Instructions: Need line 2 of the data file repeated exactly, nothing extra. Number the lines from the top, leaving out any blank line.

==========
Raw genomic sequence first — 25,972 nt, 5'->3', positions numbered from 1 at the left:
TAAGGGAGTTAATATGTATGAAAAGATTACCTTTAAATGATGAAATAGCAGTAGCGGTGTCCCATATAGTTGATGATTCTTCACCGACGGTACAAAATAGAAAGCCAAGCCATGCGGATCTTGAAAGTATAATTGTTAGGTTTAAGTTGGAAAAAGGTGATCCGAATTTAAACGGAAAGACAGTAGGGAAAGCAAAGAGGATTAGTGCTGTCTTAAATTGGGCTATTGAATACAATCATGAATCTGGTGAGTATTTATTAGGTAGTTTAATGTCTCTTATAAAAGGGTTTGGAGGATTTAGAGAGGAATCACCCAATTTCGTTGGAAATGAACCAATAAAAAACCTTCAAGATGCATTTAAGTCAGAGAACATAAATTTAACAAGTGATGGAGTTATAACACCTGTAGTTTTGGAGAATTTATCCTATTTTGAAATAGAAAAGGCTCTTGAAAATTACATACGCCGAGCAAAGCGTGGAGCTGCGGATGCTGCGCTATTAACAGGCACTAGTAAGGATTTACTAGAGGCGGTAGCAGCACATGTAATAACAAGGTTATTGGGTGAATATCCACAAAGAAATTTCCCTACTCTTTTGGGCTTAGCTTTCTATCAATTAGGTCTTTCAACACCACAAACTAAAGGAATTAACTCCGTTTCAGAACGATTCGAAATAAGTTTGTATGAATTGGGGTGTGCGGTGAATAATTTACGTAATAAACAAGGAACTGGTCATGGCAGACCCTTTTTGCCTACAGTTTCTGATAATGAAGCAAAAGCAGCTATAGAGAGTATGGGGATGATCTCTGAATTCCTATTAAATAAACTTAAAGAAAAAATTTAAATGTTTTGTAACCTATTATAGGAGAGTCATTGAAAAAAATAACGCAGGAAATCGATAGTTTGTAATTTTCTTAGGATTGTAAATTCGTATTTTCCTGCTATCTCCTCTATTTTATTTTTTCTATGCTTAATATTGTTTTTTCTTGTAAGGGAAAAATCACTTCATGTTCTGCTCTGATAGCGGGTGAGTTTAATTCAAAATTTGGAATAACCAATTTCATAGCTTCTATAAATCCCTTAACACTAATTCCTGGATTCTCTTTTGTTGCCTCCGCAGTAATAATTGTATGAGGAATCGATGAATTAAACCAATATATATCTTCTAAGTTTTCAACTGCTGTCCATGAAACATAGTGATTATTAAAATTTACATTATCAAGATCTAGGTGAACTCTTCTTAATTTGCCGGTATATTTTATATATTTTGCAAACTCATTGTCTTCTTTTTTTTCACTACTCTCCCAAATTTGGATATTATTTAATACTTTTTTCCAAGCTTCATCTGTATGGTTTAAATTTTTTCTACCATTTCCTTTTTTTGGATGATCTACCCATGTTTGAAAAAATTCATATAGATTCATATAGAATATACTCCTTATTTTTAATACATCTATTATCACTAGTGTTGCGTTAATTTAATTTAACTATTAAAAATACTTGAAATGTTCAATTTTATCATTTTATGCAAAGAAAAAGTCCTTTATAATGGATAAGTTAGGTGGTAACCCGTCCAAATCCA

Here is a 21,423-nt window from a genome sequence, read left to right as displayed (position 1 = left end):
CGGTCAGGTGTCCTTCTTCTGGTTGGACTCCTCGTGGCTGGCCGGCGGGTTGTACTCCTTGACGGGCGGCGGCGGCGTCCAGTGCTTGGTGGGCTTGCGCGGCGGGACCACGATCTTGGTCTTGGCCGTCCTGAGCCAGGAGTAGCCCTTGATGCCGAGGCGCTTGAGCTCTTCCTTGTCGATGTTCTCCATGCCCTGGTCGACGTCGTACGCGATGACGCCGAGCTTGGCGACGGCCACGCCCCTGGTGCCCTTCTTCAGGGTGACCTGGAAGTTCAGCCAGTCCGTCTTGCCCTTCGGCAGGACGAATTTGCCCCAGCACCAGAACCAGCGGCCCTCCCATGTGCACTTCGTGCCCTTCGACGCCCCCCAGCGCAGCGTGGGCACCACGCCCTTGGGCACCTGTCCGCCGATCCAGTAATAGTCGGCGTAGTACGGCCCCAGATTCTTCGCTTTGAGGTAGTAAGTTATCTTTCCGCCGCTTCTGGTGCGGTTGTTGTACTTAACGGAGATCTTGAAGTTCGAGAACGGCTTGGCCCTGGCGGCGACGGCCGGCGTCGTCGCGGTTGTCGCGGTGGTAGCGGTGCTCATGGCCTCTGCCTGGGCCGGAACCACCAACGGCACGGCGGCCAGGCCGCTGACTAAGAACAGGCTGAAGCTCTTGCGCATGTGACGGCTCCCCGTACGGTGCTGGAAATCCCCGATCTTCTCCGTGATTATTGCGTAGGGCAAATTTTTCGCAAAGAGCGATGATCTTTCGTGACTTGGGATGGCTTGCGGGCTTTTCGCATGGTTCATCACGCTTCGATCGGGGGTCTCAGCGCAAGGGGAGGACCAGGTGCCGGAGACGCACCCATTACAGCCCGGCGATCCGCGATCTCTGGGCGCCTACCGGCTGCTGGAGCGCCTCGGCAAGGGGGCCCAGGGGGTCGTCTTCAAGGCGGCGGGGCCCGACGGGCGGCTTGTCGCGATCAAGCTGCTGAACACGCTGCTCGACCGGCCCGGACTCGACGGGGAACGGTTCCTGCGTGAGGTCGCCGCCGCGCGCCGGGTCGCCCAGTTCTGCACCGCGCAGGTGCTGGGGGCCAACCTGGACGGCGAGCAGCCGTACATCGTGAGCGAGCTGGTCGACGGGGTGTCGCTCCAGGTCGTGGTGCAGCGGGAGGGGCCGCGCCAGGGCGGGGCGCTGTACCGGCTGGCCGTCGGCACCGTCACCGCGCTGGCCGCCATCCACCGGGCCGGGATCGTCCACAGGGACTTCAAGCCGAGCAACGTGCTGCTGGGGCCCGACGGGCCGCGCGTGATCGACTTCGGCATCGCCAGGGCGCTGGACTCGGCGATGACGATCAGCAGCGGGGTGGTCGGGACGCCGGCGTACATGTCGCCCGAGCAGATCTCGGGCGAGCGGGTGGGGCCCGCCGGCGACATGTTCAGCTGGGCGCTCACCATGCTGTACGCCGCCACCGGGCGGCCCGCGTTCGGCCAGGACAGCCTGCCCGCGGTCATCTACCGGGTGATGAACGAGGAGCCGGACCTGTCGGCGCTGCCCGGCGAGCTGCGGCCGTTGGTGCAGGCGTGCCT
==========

TAAGGGAGTTAATATGTATGAAAAGATTACCTTTAAATGATGAAATAGCAGTAGCGGTGTCCCATATAGTTGATGATTCTTCACCGACGGTACAAAATAGAAAGCCAAGCCATGCGGATCTTGAAAGTATAATTGTTAGGTTTAAGTTGGAAAAAGGTGATCCGAATTTAAACGGAAAGACAGTAGGGAAAGCAAAGAGGATTAGTGCTGTCTTAAATTGGGCTATTGAATACAATCATGAATCTGGTGAGTATTTATTAGGTAGTTTAATGTCTCTTATAAAAGGGTTTGGAGGATTTAGAGAGGAATCACCCAATTTCGTTGGAAATGAACCAATAAAAAACCTTCAAGATGCATTTAAGTCAGAGAACATAAATTTAACAAGTGATGGAGTTATAACACCTGTAGTTTTGGAGAATTTATCCTATTTTGAAATAGAAAAGGCTCTTGAAAATTACATACGCCGAGCAAAGCGTGGAGCTGCGGATGCTGCGCTATTAACAGGCACTAGTAAGGATTTACTAGAGGCGGTAGCAGCACATGTAATAACAAGGTTATTGGGTGAATATCCACAAAGAAATTTCCCTACTCTTTTGGGCTTAGCTTTCTATCAATTAGGTCTTTCAACACCACAAACTAAAGGAATTAACTCCGTTTCAGAACGATTCGAAATAAGTTTGTATGAATTGGGGTGTGCGGTGAATAATTTACGTAATAAACAAGGAACTGGTCATGGCAGACCCTTTTTGCCTACAGTTTCTGATAATGAAGCAAAAGCAGCTATAGAGAGTATGGGGATGATCTCTGAATTCCTATTAAATAAACTTAAAGAAAAAATTTAAATGTTTTGTAACCTATTATAGGAGAGTCATTGAAAAAAATAACGCAGGAAATCGATAGTTTGTAATTTTCTTAGGATTGTAAATTCGTATTTTCCTGCTATCTCCTCTATTTTATTTTTTCTATGCTTAATATTGTTTTTTCTTGTAAGGGAAAAATCACTTCATGTTCTGCTCTGATAGCGGGTGAGTTTAATTCAAAATTTGGAATAACCAATTTCATAGCTTCTATAAATCCCTTAACACTAATTCCTGGATTCTCTTTTGTTGCCTCCGCAGTAATAATTGTATGAGGAATCGATGAATTAAACCAATATATATCTTCTAAGTTTTCAACTGCTGTCCATGAAACATAGTGATTATTAAAATTTACATTATCAAGATCTAGGTGAACTCTTCTTAATTTGCCGGTATATTTTATATATTTTGCAAACTCATTGTCTTCTTTTTTTTCACTACTCTCCCAAATTTGGATATTATTTAATACTTTTTTCCAAGCTTCATCTGTATGGTTTAAATTTTTTCTACCATTTCCTTTTTTTGGATGATCTACCCATGTTTGAAAAAATTCATATAGATTCATATAGAATATACTCCTTATTTTTAATACATCTATTATCACTAGTGTTGCGTTAATTTAATTTAACTATTAAAAATACTTGAAATGTTCAATTTTATCATTTTATGCAAAGAAAAAGTCCTTTATAATGGATAAGTTAGGTGGTAACCCGTCCAAATCCA